to my white list it still doesn't work.

            >
            > If you want to keep things simple, use this in sender_whitelist:
            >
            > bellsouth.net permit_auth_destination
            >
            > That's safe enough, but it means that anyone can bypass the RBL
            > check by forging the envelope sender address as being from
            > bellsouth.net. Not a big deal, here, but an example why I avoid
            > whitelists for lower maintenance solutions. If you're trying to
            > send mail to your server from a dynamic residential IP *without
            > authentication*, then this is as appropriate a solution as any other.

            I don't really want to open it to all but I might have to try that
            just to see if anything can get through. Will that also work if the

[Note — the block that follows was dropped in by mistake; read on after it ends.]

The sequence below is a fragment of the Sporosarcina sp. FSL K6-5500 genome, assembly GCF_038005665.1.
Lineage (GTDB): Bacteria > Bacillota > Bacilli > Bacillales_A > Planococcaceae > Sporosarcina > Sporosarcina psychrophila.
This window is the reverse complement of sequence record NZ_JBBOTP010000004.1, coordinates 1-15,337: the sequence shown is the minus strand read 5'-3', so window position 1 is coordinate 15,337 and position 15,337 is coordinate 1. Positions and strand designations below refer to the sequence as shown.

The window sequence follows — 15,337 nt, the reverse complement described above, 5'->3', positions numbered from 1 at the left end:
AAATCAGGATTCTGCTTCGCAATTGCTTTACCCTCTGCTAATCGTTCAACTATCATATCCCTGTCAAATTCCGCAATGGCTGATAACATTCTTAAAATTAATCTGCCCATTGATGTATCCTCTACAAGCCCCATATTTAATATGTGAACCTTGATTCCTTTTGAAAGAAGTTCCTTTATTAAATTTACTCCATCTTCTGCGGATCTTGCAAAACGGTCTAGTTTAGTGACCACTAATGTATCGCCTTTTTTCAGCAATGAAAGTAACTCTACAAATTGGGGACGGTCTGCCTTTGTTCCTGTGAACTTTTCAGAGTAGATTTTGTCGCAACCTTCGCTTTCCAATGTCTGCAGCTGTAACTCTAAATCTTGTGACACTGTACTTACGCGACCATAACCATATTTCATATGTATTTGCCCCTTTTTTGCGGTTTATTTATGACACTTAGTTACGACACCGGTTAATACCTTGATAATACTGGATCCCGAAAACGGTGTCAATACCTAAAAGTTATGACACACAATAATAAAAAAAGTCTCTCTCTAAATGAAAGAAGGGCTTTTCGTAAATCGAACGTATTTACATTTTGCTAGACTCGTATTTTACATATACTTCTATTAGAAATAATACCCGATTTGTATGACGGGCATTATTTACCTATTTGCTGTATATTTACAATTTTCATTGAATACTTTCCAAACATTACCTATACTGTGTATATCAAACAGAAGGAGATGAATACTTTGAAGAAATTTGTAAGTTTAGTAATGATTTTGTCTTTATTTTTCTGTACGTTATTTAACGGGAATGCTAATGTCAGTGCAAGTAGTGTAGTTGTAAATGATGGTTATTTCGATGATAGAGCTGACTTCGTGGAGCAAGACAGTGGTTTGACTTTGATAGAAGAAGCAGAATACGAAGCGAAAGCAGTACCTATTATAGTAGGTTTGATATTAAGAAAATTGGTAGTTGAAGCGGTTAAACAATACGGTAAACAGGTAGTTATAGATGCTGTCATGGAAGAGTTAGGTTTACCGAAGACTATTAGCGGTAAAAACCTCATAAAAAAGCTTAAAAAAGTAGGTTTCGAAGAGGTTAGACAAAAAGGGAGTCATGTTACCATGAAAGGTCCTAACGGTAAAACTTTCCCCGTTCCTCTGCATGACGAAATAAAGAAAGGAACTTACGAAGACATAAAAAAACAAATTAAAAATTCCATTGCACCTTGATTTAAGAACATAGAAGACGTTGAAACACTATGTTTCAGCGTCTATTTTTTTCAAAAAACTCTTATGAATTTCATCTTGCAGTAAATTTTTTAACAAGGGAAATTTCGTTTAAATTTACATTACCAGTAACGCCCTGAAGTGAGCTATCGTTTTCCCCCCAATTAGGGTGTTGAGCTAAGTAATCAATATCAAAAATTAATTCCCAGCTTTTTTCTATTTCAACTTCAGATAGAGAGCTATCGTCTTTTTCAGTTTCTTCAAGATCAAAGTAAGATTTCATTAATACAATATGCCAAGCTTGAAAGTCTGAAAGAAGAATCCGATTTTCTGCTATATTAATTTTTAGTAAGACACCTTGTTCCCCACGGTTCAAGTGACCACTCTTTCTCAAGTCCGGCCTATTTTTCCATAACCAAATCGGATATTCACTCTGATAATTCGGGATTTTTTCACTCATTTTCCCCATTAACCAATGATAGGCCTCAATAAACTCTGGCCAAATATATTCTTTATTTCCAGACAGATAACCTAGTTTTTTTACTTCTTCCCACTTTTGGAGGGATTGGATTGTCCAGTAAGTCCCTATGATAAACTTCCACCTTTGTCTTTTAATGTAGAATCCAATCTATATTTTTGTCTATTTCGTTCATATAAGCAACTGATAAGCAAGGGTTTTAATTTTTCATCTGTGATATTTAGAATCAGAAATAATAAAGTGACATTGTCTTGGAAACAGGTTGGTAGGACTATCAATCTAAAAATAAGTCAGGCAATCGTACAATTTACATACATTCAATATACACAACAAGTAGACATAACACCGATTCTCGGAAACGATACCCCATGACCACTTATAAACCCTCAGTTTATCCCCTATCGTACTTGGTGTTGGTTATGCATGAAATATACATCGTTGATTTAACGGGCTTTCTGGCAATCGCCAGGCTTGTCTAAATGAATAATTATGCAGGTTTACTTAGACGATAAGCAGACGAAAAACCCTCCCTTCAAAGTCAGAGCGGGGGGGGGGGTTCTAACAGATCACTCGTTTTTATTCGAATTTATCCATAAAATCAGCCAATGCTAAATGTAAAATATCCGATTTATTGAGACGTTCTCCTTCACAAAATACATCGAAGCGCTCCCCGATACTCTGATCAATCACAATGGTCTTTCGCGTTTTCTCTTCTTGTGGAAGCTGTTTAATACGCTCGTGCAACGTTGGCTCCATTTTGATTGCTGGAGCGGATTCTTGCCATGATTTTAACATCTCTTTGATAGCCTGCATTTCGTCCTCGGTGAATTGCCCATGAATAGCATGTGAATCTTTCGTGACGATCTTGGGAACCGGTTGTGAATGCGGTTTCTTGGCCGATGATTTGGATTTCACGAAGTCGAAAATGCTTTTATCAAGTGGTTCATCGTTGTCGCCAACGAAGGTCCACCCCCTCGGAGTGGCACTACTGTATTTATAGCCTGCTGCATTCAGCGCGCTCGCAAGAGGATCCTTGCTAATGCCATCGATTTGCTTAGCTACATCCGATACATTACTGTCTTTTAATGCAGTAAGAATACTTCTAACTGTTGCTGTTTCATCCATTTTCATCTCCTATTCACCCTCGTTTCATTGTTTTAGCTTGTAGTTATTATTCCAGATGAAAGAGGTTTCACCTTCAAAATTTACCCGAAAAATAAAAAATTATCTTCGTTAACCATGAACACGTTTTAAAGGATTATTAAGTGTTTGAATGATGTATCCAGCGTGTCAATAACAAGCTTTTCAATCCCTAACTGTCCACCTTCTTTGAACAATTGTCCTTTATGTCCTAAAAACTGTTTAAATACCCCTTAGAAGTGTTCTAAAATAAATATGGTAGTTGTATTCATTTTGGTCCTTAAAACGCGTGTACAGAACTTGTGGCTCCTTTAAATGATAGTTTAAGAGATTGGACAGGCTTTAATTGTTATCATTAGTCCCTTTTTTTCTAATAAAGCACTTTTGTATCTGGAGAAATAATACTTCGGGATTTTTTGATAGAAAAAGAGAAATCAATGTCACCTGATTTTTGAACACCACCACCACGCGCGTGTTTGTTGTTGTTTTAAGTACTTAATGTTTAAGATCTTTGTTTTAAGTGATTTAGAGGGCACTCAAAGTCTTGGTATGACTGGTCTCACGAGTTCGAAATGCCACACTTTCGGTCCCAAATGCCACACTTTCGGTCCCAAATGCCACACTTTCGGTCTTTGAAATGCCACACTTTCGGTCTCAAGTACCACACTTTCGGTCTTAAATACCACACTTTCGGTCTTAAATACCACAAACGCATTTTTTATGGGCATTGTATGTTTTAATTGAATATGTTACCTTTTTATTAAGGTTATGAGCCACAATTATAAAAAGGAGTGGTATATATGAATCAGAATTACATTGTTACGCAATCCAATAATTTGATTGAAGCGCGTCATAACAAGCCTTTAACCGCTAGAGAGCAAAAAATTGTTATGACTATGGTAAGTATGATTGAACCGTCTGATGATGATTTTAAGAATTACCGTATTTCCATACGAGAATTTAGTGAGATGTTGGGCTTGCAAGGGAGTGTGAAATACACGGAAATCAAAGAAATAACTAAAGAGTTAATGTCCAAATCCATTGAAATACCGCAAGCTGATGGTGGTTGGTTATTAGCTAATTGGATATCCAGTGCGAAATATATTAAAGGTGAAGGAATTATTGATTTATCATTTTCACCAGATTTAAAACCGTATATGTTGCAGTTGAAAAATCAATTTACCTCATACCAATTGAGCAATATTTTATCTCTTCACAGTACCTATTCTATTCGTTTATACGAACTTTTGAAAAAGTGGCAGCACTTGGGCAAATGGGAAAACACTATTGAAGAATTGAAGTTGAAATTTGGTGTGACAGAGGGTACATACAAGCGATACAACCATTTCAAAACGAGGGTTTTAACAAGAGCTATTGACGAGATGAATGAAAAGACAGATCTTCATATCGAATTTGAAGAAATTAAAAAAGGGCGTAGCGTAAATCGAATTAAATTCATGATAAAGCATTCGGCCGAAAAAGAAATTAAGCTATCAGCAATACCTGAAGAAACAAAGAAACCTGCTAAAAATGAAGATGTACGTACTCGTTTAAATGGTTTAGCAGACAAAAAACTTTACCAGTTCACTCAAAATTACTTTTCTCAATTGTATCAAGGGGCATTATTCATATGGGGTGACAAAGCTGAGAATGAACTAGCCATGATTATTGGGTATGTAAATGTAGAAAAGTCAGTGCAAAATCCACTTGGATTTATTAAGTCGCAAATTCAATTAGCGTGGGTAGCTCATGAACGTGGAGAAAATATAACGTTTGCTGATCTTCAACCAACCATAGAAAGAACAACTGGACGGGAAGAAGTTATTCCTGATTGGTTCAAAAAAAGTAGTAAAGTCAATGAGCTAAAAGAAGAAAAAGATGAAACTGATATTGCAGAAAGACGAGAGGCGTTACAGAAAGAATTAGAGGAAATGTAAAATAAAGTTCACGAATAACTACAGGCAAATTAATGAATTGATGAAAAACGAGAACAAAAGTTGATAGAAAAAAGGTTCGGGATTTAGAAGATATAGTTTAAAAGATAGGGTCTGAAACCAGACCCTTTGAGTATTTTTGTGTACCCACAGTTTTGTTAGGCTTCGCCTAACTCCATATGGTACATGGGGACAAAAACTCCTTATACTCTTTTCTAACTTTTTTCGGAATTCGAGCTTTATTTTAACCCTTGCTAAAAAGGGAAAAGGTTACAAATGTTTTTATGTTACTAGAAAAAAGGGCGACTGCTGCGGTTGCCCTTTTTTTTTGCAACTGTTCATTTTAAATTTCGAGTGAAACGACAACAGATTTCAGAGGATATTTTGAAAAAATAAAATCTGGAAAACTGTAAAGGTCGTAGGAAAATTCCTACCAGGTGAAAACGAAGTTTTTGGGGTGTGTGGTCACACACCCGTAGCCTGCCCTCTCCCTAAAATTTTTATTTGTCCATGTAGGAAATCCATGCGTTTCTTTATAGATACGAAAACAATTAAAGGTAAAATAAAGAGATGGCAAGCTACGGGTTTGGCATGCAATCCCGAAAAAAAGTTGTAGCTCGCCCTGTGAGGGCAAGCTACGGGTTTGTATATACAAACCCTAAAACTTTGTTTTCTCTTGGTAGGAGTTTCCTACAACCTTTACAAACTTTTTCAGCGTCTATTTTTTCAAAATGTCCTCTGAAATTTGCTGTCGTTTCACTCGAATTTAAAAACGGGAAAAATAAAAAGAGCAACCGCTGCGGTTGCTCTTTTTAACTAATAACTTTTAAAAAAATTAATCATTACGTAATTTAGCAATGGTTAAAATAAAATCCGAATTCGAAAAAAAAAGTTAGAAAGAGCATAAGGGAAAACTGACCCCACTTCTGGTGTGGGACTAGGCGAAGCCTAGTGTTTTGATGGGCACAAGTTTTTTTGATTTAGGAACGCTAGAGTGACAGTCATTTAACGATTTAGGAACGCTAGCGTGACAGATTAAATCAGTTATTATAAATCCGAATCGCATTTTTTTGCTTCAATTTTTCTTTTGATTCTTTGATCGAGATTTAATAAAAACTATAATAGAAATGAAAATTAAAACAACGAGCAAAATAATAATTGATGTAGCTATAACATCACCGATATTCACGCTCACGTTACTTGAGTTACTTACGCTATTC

hostname is home.bellsouth.net? Actually I need to get this working
            not just for this user but for others as well. I want to make sure it
            all works and I understand it before adding more users. These
            otherwise legitimate ISPs that refuse to take responsibility for spam
            originating on their networks drive me nuts. I have things pretty
            tight so we get very little spam leaking through but there are a few
            legitimate sources that don't.

            >
            > Note that you'll have to put your map *after*
            > reject_unauth_destination if you use the bellsouth.net address for
            > outgoing mail (in which case, you should really use their mail
            > server, instead).
            >

            Now I'm confused (as usual). If I send something to
            dap1@... it will be rejected? Outgoing mail cannot go to
            'bellsouth.net' as that does not resolve to an smtp server. I thought
            postfix looked up the MX record for that address instead.
          • Jorey Bump
            ... No, I meant for you to change the smtpd_client_restrictions entry that you provided to smtpd_recipient_restrictions and remove the redundant
            Message 5 of 17 , May 1, 2007